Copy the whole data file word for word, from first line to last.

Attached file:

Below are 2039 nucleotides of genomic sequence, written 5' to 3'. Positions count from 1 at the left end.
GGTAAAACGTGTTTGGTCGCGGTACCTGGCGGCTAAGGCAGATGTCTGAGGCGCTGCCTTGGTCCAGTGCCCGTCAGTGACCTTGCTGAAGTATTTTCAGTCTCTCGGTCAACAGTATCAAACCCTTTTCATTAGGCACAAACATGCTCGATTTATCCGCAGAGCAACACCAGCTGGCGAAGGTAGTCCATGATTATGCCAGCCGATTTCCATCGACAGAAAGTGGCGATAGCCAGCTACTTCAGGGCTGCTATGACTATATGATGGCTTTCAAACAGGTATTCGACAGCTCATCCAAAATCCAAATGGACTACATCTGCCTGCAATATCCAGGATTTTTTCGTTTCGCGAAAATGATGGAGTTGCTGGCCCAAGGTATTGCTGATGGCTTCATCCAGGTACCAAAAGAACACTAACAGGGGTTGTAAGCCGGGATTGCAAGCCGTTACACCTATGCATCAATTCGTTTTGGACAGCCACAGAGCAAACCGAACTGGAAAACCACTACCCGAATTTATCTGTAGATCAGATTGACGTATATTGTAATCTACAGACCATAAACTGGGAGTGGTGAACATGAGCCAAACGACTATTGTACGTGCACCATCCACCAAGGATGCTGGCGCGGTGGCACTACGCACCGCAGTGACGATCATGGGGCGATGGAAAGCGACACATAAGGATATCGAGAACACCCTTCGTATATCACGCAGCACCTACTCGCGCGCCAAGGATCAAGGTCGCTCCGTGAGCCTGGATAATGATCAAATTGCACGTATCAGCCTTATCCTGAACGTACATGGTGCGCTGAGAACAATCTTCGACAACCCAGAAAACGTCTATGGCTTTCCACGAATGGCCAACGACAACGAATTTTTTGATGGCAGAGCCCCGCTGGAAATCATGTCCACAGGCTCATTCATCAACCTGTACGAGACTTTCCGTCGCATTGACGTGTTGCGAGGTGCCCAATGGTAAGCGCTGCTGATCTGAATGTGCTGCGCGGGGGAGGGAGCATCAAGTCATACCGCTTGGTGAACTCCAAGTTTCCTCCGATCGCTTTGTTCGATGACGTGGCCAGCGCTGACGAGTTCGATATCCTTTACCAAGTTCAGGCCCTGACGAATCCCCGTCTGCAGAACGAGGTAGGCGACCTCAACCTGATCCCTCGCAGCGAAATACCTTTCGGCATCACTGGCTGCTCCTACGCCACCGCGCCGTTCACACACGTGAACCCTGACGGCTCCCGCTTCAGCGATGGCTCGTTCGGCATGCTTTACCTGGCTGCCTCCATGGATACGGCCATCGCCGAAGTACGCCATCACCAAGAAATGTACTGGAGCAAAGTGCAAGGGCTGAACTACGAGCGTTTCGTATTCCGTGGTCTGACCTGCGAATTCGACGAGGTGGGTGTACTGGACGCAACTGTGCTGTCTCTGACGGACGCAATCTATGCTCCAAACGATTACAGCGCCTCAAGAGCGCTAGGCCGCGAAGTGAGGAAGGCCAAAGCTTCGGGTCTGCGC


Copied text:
Below are 2039 nucleotides of genomic sequence, written 5' to 3'. Positions count from 1 at the left end.
GGTAAAACGTGTTTGGTCGCGGTACCTGGCGGCTAAGGCAGATGTCTGAGGCGCTGCCTTGGTCCAGTGCCCGTCAGTGACCTTGCTGAAGTATTTTCAGTCTCTCGGTCAACAGTATCAAACCCTTTTCATTAGGCACAAACATGCTCGATTTATCCGCAGAGCAACACCAGCTGGCGAAGGTAGTCCATGATTATGCCAGCCGATTTCCATCGACAGAAAGTGGCGATAGCCAGCTACTTCAGGGCTGCTATGACTATATGATGGCTTTCAAACAGGTATTCGACAGCTCATCCAAAATCCAAATGGACTACATCTGCCTGCAATATCCAGGATTTTTTCGTTTCGCGAAAATGATGGAGTTGCTGGCCCAAGGTATTGCTGATGGCTTCATCCAGGTACCAAAAGAACACTAACAGGGGTTGTAAGCCGGGATTGCAAGCCGTTACACCTATGCATCAATTCGTTTTGGACAGCCACAGAGCAAACCGAACTGGAAAACCACTACCCGAATTTATCTGTAGATCAGATTGACGTATATTGTAATCTACAGACCATAAACTGGGAGTGGTGAACATGAGCCAAACGACTATTGTACGTGCACCATCCACCAAGGATGCTGGCGCGGTGGCACTACGCACCGCAGTGACGATCATGGGGCGATGGAAAGCGACACATAAGGATATCGAGAACACCCTTCGTATATCACGCAGCACCTACTCGCGCGCCAAGGATCAAGGTCGCTCCGTGAGCCTGGATAATGATCAAATTGCACGTATCAGCCTTATCCTGAACGTACATGGTGCGCTGAGAACAATCTTCGACAACCCAGAAAACGTCTATGGCTTTCCACGAATGGCCAACGACAACGAATTTTTTGATGGCAGAGCCCCGCTGGAAATCATGTCCACAGGCTCATTCATCAACCTGTACGAGACTTTCCGTCGCATTGACGTGTTGCGAGGTGCCCAATGGTAAGCGCTGCTGATCTGAATGTGCTGCGCGGGGGAGGGAGCATCAAGTCATACCGCTTGGTGAACTCCAAGTTTCCTCCGATCGCTTTGTTCGATGACGTGGCCAGCGCTGACGAGTTCGATATCCTTTACCAAGTTCAGGCCCTGACGAATCCCCGTCTGCAGAACGAGGTAGGCGACCTCAACCTGATCCCTCGCAGCGAAATACCTTTCGGCATCACTGGCTGCTCCTACGCCACCGCGCCGTTCACACACGTGAACCCTGACGGCTCCCGCTTCAGCGATGGCTCGTTCGGCATGCTTTACCTGGCTGCCTCCATGGATACGGCCATCGCCGAAGTACGCCATCACCAAGAAATGTACTGGAGCAAAGTGCAAGGGCTGAACTACGAGCGTTTCGTATTCCGTGGTCTGACCTGCGAATTCGACGAGGTGGGTGTACTGGACGCAACTGTGCTGTCTCTGACGGACGCAATCTATGCTCCAAACGATTACAGCGCCTCAAGAGCGCTAGGCCGCGAAGTGAGGAAGGCCAAAGCTTCGGGTCTGCGC